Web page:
Thursday, October 2nd, 2014
Half-True
Oliver
"28 percent of Kentuckians don’t have any online access."

John Oliver on Sunday, May 11th, 2014 in a segment on "Last Week Tonight"

John Oliver says 28 percent of people in Kentucky don't have Internet access

John Oliver poked fun at the Kentucky Senate race during his new show "Last Week Tonight" on May 11, 2014.

Comedian John Oliver says Kentuckians aren’t getting the Senate campaign they deserve — nor one they can even follow.

On his new HBO show Last Week Tonight, Oliver quipped that the race between Sen. Mitch McConnell, R-Ky., and Kentucky’s Democratic Secretary of State Alison Lundergan Grimes has devolved into a battle of silly Internet memes.

That’s ironic, The Daily Show alum said, because a good chunk of Kentuckians can’t even get online.

"The people of Kentucky deserve everyone’s sympathy, or at least the one’s with Internet access," Oliver said. "Here’s an interesting fact: 28 percent of Kentuckians don’t have any online access, a commodity the U.N. had deemed a basic human right. Even Alaska has that number down to 18 percent and they had to lay cable through 1,300 miles of narwhal."

We’re sticking to the fact-check about Kentucky’s connected population (but for what it’s worth, narwhals are not indigenous to Alaska.)

Defining Internet access

We reached out to a producer for Last Week Tonight for the source of the claim. She pointed us to U.S. Census Bureau data from the 2012 current population survey.

The survey found that 71.9 percent of Kentuckians reported accessing the Internet either from within their home or outside the home (school, local library, etc.). That ranks 39th in the country.

The inverse, then, would mean 28.1 percent in the state don’t have access to the Internet, right?

Not exactly. Just because someone doesn’t have Internet, doesn’t mean they don’t have access to it.

Typically, Internet "access" as a noun is discussed in terms of whether those services would be available if people wanted them. Oliver was measuring it a different way: by the percentage of people who say they actually use the Internet (as in access the verb).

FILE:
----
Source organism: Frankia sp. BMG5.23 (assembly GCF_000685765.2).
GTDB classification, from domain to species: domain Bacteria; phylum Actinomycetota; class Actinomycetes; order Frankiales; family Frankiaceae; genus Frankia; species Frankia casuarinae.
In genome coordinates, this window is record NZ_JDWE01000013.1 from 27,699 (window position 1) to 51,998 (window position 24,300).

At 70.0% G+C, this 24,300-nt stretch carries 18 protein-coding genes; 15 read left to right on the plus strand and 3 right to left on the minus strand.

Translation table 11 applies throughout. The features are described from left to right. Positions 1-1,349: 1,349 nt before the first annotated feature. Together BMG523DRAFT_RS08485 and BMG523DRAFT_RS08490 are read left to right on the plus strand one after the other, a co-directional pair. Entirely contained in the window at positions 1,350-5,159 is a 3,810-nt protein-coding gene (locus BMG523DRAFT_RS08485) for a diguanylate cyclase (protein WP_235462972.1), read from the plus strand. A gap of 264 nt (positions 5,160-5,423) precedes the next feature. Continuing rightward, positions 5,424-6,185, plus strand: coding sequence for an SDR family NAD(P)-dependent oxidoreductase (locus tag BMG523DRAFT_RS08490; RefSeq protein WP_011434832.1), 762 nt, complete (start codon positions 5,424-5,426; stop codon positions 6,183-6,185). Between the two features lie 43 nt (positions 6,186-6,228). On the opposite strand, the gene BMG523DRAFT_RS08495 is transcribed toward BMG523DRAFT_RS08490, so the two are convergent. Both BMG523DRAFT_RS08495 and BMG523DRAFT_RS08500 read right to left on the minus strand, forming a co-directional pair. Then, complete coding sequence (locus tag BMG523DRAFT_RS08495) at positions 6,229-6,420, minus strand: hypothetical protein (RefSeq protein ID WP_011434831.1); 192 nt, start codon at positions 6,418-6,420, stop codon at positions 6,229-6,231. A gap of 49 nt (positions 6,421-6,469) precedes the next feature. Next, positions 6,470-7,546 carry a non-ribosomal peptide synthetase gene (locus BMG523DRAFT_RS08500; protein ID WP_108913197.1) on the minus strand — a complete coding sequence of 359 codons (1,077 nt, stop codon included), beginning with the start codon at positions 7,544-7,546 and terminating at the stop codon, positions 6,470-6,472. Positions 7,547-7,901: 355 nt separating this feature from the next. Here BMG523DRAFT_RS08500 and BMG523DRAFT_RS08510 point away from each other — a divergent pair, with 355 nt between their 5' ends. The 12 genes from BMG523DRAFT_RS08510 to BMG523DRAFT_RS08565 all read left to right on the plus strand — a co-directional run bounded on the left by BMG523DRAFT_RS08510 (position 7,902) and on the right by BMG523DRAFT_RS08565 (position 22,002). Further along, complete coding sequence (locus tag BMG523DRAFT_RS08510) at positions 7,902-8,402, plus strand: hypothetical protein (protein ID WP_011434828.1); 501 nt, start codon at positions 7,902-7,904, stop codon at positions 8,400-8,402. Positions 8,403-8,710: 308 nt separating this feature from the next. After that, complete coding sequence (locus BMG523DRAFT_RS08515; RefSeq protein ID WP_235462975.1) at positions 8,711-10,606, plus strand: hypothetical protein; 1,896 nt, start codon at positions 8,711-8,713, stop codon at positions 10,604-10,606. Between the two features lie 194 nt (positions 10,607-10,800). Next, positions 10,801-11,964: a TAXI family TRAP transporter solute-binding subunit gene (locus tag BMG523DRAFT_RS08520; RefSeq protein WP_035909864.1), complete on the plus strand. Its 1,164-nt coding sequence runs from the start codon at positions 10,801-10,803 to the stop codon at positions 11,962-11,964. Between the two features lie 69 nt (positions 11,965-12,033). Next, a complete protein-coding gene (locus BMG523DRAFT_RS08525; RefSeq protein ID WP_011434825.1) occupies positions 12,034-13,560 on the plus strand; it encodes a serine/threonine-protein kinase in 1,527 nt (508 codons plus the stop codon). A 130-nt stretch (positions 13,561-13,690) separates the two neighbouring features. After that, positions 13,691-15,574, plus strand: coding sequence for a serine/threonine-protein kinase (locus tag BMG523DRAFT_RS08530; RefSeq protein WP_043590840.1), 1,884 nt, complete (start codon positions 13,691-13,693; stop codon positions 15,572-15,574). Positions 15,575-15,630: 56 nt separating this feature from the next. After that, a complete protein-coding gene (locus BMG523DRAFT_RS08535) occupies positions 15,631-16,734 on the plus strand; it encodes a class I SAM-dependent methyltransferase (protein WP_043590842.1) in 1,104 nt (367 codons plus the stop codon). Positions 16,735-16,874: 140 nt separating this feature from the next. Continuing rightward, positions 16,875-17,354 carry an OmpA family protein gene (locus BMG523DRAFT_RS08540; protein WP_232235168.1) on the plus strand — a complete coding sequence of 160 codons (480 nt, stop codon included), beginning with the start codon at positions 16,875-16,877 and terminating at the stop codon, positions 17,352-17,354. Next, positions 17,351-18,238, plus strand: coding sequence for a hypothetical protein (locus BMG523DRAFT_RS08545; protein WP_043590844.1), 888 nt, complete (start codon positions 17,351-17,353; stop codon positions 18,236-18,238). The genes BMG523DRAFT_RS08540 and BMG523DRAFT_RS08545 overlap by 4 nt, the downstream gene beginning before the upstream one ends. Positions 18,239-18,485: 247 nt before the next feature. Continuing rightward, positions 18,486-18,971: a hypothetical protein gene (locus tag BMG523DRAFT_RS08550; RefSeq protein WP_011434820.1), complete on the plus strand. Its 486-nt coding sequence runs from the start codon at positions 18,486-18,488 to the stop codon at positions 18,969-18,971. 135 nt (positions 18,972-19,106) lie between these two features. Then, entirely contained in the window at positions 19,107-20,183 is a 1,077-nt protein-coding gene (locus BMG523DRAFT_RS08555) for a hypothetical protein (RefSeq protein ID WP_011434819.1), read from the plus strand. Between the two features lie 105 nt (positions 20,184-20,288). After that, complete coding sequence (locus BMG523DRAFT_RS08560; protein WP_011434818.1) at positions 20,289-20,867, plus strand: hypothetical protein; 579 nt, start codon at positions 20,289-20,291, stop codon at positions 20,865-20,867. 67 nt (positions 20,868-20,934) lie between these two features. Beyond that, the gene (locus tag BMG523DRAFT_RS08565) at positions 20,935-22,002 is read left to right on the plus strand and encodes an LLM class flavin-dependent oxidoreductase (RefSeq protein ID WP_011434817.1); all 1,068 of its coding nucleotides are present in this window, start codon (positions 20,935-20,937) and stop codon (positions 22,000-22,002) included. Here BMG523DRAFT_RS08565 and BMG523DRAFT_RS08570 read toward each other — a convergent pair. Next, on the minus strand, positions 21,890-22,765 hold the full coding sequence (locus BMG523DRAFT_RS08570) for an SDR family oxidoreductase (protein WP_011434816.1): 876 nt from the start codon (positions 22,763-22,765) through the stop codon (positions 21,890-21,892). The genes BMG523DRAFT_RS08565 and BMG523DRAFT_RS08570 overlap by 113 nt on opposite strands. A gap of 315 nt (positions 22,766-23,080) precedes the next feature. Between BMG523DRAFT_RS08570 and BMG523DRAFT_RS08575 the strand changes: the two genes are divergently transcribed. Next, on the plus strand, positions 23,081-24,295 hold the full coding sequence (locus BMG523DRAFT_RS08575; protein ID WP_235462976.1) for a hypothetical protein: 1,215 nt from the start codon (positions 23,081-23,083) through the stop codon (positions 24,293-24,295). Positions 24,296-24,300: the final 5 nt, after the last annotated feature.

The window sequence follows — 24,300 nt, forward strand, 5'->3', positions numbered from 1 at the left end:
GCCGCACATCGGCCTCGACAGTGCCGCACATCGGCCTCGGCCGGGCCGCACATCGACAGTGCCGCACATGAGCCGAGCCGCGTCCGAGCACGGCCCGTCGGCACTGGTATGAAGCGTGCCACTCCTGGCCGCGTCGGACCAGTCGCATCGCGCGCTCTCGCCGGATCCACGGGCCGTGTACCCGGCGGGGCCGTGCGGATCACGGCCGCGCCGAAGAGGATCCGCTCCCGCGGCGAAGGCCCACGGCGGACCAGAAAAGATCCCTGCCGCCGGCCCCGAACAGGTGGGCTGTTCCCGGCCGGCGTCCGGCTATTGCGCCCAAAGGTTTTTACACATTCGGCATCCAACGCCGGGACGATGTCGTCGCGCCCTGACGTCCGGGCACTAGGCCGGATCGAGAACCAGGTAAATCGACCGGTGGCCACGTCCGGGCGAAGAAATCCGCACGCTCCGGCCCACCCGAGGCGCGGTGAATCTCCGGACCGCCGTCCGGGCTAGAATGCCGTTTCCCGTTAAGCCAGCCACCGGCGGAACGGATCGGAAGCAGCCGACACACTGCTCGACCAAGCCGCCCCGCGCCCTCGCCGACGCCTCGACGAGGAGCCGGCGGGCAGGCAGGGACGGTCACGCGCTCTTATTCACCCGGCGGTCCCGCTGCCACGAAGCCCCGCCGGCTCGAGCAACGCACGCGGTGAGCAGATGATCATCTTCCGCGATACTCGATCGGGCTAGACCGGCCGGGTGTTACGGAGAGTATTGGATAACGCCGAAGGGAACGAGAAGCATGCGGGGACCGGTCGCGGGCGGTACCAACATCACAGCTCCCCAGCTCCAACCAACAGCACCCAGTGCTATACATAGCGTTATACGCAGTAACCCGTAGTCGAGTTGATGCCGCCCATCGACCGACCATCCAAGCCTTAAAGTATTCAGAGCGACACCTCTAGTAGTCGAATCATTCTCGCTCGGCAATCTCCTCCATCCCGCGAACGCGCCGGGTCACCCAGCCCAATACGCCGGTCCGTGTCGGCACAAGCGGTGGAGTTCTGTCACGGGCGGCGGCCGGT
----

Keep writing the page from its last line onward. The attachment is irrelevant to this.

Each state collects data every six months on broadband availability to residents in every part of the state and sends it to the National Telecommunications and Information Administration, a part of the Commerce Department. That information is put together to create the National Broadband Map, which shows how connected each community is to the Internet.

According to the data, 94.4 percent of people in Kentucky have access to at least Internet speeds of 3 megabits per second (we know that’s not very fast, but we’ll get to that shortly).

What Oliver forgets to factor in is some people choose not to connect to the Internet, even though it is available.

Why would someone make that choice? According to Census data, about half of people nationwide said they don’t have Internet because they don’t want it or don’t think they need it.

Another 28 percent of people said the cost is too prohibitive, while 13 percent said they don’t have a computer at all.

So, clearly for some people, access to affordable Internet is as problematic as access to Internet as a whole. But it’s hard to know for how many Kentuckians that was a factor.

Need for speed